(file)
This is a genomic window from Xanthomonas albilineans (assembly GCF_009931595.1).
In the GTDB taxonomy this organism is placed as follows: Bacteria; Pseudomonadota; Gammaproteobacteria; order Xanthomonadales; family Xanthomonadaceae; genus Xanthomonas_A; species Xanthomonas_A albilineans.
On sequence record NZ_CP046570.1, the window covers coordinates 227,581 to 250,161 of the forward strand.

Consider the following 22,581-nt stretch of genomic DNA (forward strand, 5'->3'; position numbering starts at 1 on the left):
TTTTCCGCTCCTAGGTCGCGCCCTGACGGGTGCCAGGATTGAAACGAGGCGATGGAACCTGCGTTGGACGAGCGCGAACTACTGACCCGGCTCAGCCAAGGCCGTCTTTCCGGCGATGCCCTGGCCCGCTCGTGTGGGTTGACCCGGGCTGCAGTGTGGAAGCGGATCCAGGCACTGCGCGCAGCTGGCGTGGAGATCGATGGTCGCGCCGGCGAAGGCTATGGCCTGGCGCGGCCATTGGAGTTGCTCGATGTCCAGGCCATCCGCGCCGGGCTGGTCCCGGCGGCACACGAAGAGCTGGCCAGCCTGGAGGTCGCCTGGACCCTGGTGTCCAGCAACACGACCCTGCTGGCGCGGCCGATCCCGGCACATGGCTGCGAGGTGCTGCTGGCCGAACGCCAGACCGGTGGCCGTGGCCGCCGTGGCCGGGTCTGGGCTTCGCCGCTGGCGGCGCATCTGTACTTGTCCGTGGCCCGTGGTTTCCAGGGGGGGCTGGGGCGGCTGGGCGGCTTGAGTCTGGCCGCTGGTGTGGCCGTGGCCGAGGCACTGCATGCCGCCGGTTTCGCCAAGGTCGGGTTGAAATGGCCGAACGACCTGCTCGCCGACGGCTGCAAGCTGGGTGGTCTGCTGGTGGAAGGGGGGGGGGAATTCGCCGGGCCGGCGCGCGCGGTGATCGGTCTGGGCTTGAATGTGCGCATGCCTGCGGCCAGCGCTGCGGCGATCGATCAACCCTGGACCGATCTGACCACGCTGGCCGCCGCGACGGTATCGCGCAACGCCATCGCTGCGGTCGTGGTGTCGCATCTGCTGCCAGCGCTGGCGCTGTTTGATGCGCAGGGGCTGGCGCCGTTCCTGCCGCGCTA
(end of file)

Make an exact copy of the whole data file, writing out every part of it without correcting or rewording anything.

This is a genomic window from Xanthomonas albilineans (assembly GCF_009931595.1).
In the GTDB taxonomy this organism is placed as follows: Bacteria; Pseudomonadota; Gammaproteobacteria; order Xanthomonadales; family Xanthomonadaceae; genus Xanthomonas_A; species Xanthomonas_A albilineans.
On sequence record NZ_CP046570.1, the window covers coordinates 227,581 to 250,161 of the forward strand.

Consider the following 22,581-nt stretch of genomic DNA (forward strand, 5'->3'; position numbering starts at 1 on the left):
TTTTCCGCTCCTAGGTCGCGCCCTGACGGGTGCCAGGATTGAAACGAGGCGATGGAACCTGCGTTGGACGAGCGCGAACTACTGACCCGGCTCAGCCAAGGCCGTCTTTCCGGCGATGCCCTGGCCCGCTCGTGTGGGTTGACCCGGGCTGCAGTGTGGAAGCGGATCCAGGCACTGCGCGCAGCTGGCGTGGAGATCGATGGTCGCGCCGGCGAAGGCTATGGCCTGGCGCGGCCATTGGAGTTGCTCGATGTCCAGGCCATCCGCGCCGGGCTGGTCCCGGCGGCACACGAAGAGCTGGCCAGCCTGGAGGTCGCCTGGACCCTGGTGTCCAGCAACACGACCCTGCTGGCGCGGCCGATCCCGGCACATGGCTGCGAGGTGCTGCTGGCCGAACGCCAGACCGGTGGCCGTGGCCGCCGTGGCCGGGTCTGGGCTTCGCCGCTGGCGGCGCATCTGTACTTGTCCGTGGCCCGTGGTTTCCAGGGGGGGCTGGGGCGGCTGGGCGGCTTGAGTCTGGCCGCTGGTGTGGCCGTGGCCGAGGCACTGCATGCCGCCGGTTTCGCCAAGGTCGGGTTGAAATGGCCGAACGACCTGCTCGCCGACGGCTGCAAGCTGGGTGGTCTGCTGGTGGAAGGGGGGGGGGAATTCGCCGGGCCGGCGCGCGCGGTGATCGGTCTGGGCTTGAATGTGCGCATGCCTGCGGCCAGCGCTGCGGCGATCGATCAACCCTGGACCGATCTGACCACGCTGGCCGCCGCGACGGTATCGCGCAACGCCATCGCTGCGGTCGTGGTGTCGCATCTGCTGCCAGCGCTGGCGCTGTTTGATGCGCAGGGGCTGGCGCCGTTCCTGCCGCGCTA